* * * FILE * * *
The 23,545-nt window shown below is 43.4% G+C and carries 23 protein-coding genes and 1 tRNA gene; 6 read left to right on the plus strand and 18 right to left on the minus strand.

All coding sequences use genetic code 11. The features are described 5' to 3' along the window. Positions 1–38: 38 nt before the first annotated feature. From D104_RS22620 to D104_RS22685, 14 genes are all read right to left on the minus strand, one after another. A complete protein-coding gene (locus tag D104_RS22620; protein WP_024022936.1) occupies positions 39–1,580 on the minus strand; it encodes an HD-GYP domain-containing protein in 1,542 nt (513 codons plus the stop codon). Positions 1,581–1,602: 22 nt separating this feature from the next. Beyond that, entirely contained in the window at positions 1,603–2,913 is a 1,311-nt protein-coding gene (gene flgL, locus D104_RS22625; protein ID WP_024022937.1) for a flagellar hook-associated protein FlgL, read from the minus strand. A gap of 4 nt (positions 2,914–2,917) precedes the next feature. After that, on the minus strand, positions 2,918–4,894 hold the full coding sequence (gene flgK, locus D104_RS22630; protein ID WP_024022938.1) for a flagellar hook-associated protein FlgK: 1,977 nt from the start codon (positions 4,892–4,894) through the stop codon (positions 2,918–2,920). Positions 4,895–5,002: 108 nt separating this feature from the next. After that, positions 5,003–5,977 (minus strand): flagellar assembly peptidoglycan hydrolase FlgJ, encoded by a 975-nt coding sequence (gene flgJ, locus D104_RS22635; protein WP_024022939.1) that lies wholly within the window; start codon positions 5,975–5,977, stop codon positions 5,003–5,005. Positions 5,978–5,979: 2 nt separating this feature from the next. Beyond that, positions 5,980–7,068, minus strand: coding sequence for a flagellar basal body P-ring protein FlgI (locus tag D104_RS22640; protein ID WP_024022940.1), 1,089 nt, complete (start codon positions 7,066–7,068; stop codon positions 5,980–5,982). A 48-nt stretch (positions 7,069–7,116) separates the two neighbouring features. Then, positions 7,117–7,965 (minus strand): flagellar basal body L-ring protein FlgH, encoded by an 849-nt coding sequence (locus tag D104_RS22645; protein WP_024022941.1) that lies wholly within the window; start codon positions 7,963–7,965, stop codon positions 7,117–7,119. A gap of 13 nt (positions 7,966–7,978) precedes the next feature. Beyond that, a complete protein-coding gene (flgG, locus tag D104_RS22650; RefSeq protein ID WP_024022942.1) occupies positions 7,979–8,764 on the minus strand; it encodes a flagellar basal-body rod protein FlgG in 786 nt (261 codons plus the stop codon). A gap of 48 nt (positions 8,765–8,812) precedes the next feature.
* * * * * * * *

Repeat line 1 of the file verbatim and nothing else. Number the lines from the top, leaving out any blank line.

The 23,545-nt window shown below is 43.4% G+C and carries 23 protein-coding genes and 1 tRNA gene; 6 read left to right on the plus strand and 18 right to left on the minus strand.